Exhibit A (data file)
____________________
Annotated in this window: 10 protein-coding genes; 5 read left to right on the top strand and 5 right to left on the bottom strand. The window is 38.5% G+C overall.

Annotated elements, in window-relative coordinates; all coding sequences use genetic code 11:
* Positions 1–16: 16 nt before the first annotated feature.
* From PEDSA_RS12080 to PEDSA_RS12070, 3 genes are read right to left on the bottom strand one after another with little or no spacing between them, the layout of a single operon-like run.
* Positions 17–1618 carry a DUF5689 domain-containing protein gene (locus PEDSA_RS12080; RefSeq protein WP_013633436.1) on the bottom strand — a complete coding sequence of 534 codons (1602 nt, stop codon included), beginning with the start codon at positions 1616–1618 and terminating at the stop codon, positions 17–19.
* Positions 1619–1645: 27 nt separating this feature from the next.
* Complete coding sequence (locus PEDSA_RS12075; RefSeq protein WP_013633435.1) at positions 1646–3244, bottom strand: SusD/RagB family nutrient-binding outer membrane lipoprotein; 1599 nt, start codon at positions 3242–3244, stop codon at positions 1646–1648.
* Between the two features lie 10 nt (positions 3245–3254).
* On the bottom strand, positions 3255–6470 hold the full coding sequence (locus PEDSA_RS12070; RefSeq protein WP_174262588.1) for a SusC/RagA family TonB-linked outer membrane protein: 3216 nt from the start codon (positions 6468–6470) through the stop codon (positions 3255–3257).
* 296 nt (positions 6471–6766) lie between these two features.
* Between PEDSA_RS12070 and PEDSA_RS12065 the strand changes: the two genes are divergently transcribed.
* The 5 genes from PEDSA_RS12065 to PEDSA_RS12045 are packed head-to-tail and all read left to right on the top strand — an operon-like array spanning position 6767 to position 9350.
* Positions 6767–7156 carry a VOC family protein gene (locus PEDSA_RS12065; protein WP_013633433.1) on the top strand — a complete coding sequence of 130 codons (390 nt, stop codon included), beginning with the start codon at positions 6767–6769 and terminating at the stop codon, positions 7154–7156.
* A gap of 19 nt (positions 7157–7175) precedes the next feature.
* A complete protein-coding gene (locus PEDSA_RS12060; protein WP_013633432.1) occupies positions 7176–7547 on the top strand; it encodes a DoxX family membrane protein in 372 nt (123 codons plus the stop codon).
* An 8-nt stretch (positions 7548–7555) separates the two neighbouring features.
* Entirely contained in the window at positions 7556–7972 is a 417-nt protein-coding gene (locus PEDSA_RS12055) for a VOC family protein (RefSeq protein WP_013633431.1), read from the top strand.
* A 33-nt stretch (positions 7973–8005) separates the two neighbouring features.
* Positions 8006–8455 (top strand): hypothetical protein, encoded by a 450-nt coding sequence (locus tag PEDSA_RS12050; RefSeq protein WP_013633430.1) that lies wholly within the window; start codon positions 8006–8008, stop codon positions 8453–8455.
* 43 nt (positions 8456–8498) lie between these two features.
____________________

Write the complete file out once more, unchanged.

Annotated in this window: 10 protein-coding genes; 5 read left to right on the top strand and 5 right to left on the bottom strand. The window is 38.5% G+C overall.

Annotated elements, in window-relative coordinates; all coding sequences use genetic code 11:
* Positions 1–16: 16 nt before the first annotated feature.
* From PEDSA_RS12080 to PEDSA_RS12070, 3 genes are read right to left on the bottom strand one after another with little or no spacing between them, the layout of a single operon-like run.
* Positions 17–1618 carry a DUF5689 domain-containing protein gene (locus PEDSA_RS12080; RefSeq protein WP_013633436.1) on the bottom strand — a complete coding sequence of 534 codons (1602 nt, stop codon included), beginning with the start codon at positions 1616–1618 and terminating at the stop codon, positions 17–19.
* Positions 1619–1645: 27 nt separating this feature from the next.
* Complete coding sequence (locus PEDSA_RS12075; RefSeq protein WP_013633435.1) at positions 1646–3244, bottom strand: SusD/RagB family nutrient-binding outer membrane lipoprotein; 1599 nt, start codon at positions 3242–3244, stop codon at positions 1646–1648.
* Between the two features lie 10 nt (positions 3245–3254).
* On the bottom strand, positions 3255–6470 hold the full coding sequence (locus PEDSA_RS12070; RefSeq protein WP_174262588.1) for a SusC/RagA family TonB-linked outer membrane protein: 3216 nt from the start codon (positions 6468–6470) through the stop codon (positions 3255–3257).
* 296 nt (positions 6471–6766) lie between these two features.
* Between PEDSA_RS12070 and PEDSA_RS12065 the strand changes: the two genes are divergently transcribed.
* The 5 genes from PEDSA_RS12065 to PEDSA_RS12045 are packed head-to-tail and all read left to right on the top strand — an operon-like array spanning position 6767 to position 9350.
* Positions 6767–7156 carry a VOC family protein gene (locus PEDSA_RS12065; protein WP_013633433.1) on the top strand — a complete coding sequence of 130 codons (390 nt, stop codon included), beginning with the start codon at positions 6767–6769 and terminating at the stop codon, positions 7154–7156.
* A gap of 19 nt (positions 7157–7175) precedes the next feature.
* A complete protein-coding gene (locus PEDSA_RS12060; protein WP_013633432.1) occupies positions 7176–7547 on the top strand; it encodes a DoxX family membrane protein in 372 nt (123 codons plus the stop codon).
* An 8-nt stretch (positions 7548–7555) separates the two neighbouring features.
* Entirely contained in the window at positions 7556–7972 is a 417-nt protein-coding gene (locus PEDSA_RS12055) for a VOC family protein (RefSeq protein WP_013633431.1), read from the top strand.
* A 33-nt stretch (positions 7973–8005) separates the two neighbouring features.
* Positions 8006–8455 (top strand): hypothetical protein, encoded by a 450-nt coding sequence (locus tag PEDSA_RS12050; RefSeq protein WP_013633430.1) that lies wholly within the window; start codon positions 8006–8008, stop codon positions 8453–8455.
* 43 nt (positions 8456–8498) lie between these two features.